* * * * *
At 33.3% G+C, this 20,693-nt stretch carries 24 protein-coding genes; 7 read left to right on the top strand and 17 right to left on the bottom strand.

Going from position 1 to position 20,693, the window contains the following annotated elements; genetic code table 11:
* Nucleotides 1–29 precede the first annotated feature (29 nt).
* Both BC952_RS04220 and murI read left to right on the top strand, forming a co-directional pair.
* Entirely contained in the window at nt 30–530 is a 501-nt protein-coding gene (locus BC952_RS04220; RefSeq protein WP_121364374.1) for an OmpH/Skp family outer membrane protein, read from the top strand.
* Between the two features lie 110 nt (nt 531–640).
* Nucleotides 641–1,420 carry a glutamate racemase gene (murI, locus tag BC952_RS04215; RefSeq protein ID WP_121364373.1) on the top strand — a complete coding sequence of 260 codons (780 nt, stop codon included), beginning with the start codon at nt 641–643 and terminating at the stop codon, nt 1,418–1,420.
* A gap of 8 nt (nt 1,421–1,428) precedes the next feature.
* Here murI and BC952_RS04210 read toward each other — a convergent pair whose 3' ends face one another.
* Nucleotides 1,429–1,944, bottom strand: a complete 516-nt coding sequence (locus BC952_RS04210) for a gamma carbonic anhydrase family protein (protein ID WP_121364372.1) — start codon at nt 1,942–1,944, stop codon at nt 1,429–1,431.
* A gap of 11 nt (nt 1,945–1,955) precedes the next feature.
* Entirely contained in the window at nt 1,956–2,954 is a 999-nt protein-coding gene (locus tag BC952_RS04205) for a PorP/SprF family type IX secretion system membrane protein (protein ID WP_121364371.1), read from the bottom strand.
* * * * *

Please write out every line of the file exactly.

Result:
At 33.3% G+C, this 20,693-nt stretch carries 24 protein-coding genes; 7 read left to right on the top strand and 17 right to left on the bottom strand.

Going from position 1 to position 20,693, the window contains the following annotated elements; genetic code table 11:
* Nucleotides 1–29 precede the first annotated feature (29 nt).
* Both BC952_RS04220 and murI read left to right on the top strand, forming a co-directional pair.
* Entirely contained in the window at nt 30–530 is a 501-nt protein-coding gene (locus BC952_RS04220; RefSeq protein WP_121364374.1) for an OmpH/Skp family outer membrane protein, read from the top strand.
* Between the two features lie 110 nt (nt 531–640).
* Nucleotides 641–1,420 carry a glutamate racemase gene (murI, locus tag BC952_RS04215; RefSeq protein ID WP_121364373.1) on the top strand — a complete coding sequence of 260 codons (780 nt, stop codon included), beginning with the start codon at nt 641–643 and terminating at the stop codon, nt 1,418–1,420.
* A gap of 8 nt (nt 1,421–1,428) precedes the next feature.
* Here murI and BC952_RS04210 read toward each other — a convergent pair whose 3' ends face one another.
* Nucleotides 1,429–1,944, bottom strand: a complete 516-nt coding sequence (locus BC952_RS04210) for a gamma carbonic anhydrase family protein (protein ID WP_121364372.1) — start codon at nt 1,942–1,944, stop codon at nt 1,429–1,431.
* A gap of 11 nt (nt 1,945–1,955) precedes the next feature.
* Entirely contained in the window at nt 1,956–2,954 is a 999-nt protein-coding gene (locus tag BC952_RS04205) for a PorP/SprF family type IX secretion system membrane protein (protein ID WP_121364371.1), read from the bottom strand.